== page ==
The Gradualist Skool of Historians encounter a few narrative problems whenever they fail to recognise natural catastrophes.
Gradualist Historians have a problem locating the ancient country of Dilmun.
Dilmun or Telmun was an ancient Semitic speaking country mentioned throughout the history of Mesopotamia from the 3rd millennium BC onwards.
It is regarded as one of the oldest civilizations in the Middle East.
Dilmun was an important trading center from the late fourth millennium to 800 BC.
At the height of its power, Dilmun controlled the Persian Gulf trading routes.
In 600 BC, the Neo-Babylonian Empire, and later the Persian Empire, ruled Dilmun.
Some Gradualist Historians believe there is a “scholarly consensus” that Dilmun was located in Bahrain, Kuwait, Qatar and coastal eastern Saudi Arabia.
Based on textual evidence, it is located in the Persian Gulf on a trade route between Mesopotamia and the Indus Valley Civilisation, close to the sea and to artesian springs.
Dilmun was mentioned by the Mesopotamians as a trade partner, a source of copper, and a trade entrepôt.
The scholarly consensus is that Dilmun encompassed Bahrain, Kuwait, Qatar and the coastal regions of the Eastern Province of Saudi Arabia.
This area is certainly what is meant by references to “Dilmun” among the lands conquered by king Sargon of Akkad and his descendants.
Other Gradualist Historians believe the location of Dilmun is “still unidentified”.
In 1987, Theresa Howard-Carter proposed that Dilmunz of this era might be a still unidentified tell near the Shatt al-Arab between modern-day Qurnah and Basra in modern-day Iraq.
A tell or tel, is a type of archaeological mound created by human occupation and abandonment of a geographical site over many centuries.
A classic tell looks like a low, truncated cone with a flat top and sloping sides.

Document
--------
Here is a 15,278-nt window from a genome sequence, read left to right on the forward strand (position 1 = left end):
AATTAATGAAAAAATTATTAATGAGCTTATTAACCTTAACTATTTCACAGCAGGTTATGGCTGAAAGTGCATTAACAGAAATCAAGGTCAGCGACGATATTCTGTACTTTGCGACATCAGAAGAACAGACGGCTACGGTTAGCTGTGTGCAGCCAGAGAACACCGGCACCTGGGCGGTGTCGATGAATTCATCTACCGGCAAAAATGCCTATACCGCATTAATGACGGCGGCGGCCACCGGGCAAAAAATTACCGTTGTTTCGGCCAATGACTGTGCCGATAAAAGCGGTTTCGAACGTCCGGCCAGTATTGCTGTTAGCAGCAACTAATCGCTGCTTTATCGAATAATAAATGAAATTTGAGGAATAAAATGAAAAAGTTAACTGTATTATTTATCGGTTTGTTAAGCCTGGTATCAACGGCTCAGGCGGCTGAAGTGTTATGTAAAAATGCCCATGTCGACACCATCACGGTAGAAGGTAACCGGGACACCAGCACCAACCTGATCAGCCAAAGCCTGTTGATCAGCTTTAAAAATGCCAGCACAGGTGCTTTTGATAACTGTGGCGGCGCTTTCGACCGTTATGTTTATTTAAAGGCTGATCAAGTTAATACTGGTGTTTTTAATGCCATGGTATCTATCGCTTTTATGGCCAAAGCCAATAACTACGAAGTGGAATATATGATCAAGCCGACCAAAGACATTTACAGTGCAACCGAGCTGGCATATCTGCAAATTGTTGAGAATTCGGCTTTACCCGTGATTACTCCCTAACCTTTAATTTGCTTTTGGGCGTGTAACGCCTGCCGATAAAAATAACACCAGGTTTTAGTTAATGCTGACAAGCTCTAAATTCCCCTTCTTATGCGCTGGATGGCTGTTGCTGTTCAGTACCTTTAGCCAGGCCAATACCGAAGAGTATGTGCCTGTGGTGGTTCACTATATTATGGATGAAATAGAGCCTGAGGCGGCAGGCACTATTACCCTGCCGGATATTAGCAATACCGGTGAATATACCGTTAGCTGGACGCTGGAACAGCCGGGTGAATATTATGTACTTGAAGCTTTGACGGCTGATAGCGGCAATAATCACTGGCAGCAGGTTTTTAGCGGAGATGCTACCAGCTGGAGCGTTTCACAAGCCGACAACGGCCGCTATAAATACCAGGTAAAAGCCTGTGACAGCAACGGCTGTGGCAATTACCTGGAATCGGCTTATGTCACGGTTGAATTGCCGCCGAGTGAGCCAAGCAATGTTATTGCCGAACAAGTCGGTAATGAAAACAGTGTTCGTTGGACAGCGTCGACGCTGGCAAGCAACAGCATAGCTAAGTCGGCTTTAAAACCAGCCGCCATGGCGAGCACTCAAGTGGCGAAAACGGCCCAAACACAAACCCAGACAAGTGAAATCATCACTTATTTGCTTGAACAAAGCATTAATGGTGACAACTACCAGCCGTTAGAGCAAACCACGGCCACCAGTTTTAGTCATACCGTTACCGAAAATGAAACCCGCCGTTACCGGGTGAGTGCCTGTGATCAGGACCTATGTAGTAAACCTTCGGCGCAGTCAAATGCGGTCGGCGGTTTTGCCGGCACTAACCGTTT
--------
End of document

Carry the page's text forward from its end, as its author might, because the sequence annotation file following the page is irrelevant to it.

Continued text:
Even though there is a “scholarly consensus” regarding the location of Dilmun the Gradualist Historians have failed to locate an archaeological site that was continually occupied between 3300 BC and 556 BC.
As of 2008, archaeologists have failed to find a site in existence during the time from 3300 BC (Uruk IV) to 556 BC (Neo-Babylonian Era), when Dilmun appears in texts.
But the Gradualist Historians have managed to blow a 1,300 year hole in their “scholarly consensus” by failing to find any settlements between 3,300 BC and 2,000 BC.
According to Hojlund, no settlements exist in the Gulf littoral dating to 3300–2000 BC.
Thus in 2008, archaeologists failed to find a site for Dilmun dating to the time period in which Dilmun first appears in ancient texts (3300–2000 BC).
In other words:
The “scholarly consensus” has been cobbled together with fragmentary evidence.
However recently, it was discovered that in 2000 B.C., Mesopotamians inhabited Failaka island.
Failaka had many Mesopotamian-style buildings typical of those found in Iraq dating from around 2000 B.C.
At a site on the Bay of Kuwait, the model of a sailing craft has been discovered, that has been dated to c. 4000 BC.